Animal Cultures – a joint Biology/Psychology exhibit is once more ‘on the road’…
It’s easy to think of human culture as uniquely isolating us from nature and basic evolutionary processes. Our research has instead revealed cultural processes of varying complexity in primates, birds and fish.
The exhibit is now at the Budongo Trail in Edinburgh Zoo as part of the Edinburgh International Science Festival and will be there, with volunteers available to answer questions about research studying ‘cultural’ behaviours in several different species. It will be at the Zoo until Sunday April 19th.
More about this exhibit
Photographs of visitors to the Animal Cultures exhibit
Budongo Trail at Edinburgh Zoo
Luke Rendell from the School of Biology, along with collaborator Hal Whitehead of Dalhousie University in Canada, has a new book released this month by University of Chicago Press, titled “The Cultural Lives of Whales and Dolphins”. Author Phillip Hoare describes it as “an astonishing, unconstrained exploration of the nature and practice of cetacean culture.
More about this book.
In this activity you can take the role of a researcher and investigate which food colour choices are made by young male vervet monkeys as they migrate from one group to another… click to open in a new window
The When in Rome… touch screen interactive about Erica van de Waal’s research into the behaviour of vervet monkeys is now available online (a fast internet connection is advised).
You can also see a video which is which is part of this interactive here.
Dr Erica van de Waal delivered a talk titled: Field experiments reveal the scope of social learning in vervet monkeys
Behavioural tradition has been an active topic in animal behaviour since the renowned Japanese macaque studies of half a century ago, yet controlled field experiments to clearly identify social learning in the wild began only recently. This talk describes a series of social learning experiments with our population of vervet monkeys in South Africa, which have now been studied for seven years. We follow over a hundred monkeys in several neighbouring groups.
Just added Alaina Macri’s great worksheet pdfs to our resources page.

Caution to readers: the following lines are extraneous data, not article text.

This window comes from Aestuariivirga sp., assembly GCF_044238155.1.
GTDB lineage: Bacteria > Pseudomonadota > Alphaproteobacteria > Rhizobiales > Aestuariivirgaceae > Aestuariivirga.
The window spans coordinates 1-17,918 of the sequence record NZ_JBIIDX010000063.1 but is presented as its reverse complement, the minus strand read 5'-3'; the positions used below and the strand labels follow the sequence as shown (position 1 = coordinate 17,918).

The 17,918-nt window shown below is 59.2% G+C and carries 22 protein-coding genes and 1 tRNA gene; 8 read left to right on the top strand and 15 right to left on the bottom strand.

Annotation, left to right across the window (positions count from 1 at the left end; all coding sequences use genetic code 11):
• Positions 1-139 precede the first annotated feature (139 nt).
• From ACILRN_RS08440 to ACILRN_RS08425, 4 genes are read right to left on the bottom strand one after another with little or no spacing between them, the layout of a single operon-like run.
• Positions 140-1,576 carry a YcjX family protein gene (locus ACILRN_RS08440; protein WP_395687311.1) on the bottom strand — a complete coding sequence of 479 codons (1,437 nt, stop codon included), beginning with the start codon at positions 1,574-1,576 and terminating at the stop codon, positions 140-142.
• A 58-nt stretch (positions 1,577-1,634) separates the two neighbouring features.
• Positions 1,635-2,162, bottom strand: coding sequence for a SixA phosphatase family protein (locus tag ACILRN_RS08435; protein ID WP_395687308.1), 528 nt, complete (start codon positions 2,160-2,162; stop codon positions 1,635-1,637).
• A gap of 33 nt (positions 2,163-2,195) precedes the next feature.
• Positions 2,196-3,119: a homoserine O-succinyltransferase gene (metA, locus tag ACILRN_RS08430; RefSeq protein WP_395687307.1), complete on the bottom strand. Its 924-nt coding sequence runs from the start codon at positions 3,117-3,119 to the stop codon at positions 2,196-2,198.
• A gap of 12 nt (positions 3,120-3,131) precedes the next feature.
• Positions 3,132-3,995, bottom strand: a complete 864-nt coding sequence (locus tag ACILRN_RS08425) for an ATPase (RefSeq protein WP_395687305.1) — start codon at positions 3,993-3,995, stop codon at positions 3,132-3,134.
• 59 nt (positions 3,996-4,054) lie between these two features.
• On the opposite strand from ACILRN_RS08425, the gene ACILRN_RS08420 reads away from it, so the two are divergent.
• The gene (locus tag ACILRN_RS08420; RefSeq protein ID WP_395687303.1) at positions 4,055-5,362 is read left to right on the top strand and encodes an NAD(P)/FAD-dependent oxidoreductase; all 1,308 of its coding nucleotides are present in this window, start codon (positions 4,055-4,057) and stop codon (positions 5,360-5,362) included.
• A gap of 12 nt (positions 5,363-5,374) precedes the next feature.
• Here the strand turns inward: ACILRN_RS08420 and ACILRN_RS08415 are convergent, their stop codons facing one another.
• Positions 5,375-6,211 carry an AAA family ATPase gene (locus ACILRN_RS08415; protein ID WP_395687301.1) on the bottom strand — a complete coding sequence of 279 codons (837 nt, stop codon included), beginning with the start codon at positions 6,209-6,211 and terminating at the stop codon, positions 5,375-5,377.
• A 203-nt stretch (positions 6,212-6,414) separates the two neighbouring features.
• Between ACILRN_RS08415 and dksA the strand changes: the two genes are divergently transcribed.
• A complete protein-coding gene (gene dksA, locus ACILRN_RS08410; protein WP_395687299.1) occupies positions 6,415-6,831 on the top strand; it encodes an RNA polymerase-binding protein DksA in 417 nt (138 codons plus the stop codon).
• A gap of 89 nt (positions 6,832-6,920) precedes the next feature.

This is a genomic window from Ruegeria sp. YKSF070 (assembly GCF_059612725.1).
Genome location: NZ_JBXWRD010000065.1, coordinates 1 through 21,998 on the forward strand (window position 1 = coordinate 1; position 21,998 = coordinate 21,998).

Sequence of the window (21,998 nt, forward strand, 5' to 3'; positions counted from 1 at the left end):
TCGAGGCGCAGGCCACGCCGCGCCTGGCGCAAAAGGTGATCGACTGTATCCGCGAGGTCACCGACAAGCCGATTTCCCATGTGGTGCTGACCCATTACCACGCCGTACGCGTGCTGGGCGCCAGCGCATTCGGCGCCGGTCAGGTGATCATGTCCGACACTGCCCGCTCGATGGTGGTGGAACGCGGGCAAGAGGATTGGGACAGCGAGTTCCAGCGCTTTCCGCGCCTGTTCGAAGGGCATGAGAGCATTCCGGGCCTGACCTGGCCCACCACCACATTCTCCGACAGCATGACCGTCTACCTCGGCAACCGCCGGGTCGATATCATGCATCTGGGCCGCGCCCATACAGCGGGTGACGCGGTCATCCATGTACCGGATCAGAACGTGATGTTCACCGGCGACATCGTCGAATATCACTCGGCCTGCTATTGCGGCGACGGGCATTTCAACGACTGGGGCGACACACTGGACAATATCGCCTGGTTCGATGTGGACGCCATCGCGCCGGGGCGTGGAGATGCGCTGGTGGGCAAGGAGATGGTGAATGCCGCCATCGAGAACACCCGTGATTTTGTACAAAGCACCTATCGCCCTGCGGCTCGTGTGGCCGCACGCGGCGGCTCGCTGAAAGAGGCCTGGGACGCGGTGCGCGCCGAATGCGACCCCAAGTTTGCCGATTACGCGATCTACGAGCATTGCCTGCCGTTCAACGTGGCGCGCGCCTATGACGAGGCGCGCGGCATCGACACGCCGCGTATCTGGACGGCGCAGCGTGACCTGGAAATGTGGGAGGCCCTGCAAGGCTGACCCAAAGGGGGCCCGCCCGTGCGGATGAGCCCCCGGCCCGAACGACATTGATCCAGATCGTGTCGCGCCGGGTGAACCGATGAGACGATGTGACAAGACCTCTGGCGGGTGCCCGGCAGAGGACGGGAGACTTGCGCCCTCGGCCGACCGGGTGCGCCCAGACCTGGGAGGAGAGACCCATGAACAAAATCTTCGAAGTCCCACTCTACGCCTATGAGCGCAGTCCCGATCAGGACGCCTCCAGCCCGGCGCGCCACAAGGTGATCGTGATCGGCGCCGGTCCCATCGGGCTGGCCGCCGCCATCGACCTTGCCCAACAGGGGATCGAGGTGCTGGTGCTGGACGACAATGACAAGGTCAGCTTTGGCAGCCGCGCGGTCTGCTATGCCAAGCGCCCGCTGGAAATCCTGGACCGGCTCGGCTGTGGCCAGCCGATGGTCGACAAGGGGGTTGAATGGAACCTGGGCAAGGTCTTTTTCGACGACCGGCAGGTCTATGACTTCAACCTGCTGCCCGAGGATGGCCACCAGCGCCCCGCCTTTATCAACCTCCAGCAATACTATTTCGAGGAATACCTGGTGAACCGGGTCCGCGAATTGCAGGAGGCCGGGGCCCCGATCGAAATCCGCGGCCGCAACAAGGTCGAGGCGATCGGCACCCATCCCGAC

Researchers, including Dr Catherine Hobaiter from the University of St Andrews, have observed the spread of a new tool being invented and used by a group of wild chimpanzees. This is the first time that researchers have been able to track the spread of a natural behaviour from individual to individual in the wild.
Whilst watching chimpanzees in the Sonso community in the Budongo Forest extracting water from a hole in the forest, the researchers noticed two things that they had never seen before in that group – the use of moss to form sponges and the reuse of leaf sponges. Chimpanzees in the Sonso community regularly form bundles of leaves to soak up water, but the use of moss was novel. By using a statistical technique called network-based diffusion analysis the researchers were able to track the spread of the behaviour from the alpha male who first used it, to other individuals who had been watching him.
The study is published in PLOS Biology and can be found online here. There will be more information about chimpanzee cultures and how we can trace the spread of new behaviours using social networks on the Animal Cultures stand in November.
This week we are at Edinburgh Zoo with our Animal Cultures exhibit. Sited in the Budongo Trail, you will be able see Edinburgh’s resident chimpanzees (including the two-month old baby) in their state-of-the-art home while you have go at a chimp puzzle. Will you be as good as a chimp at learning how to find the hidden food?
The stand explains how researchers from Scotland and further afield have used a combination of thousands of hours of observations, advanced gadgetry and fun experiments to work out how animals, from guppies to capuchins monkeys, learn from one another and form traditions. You can try your hand at recording the behaviour of wild vervet monkeys, attempt to hook out some delicious grubs using crow tools and see how meerkats teach their young to catch deadly scorpions.
The stand will be in the lecture theatre at the Budongo Trail from 10.00 to 16.00 until Sunday 28 September. Each day researchers from the projects featured in the exhibit will be on hand to explain what they do and answer your questions.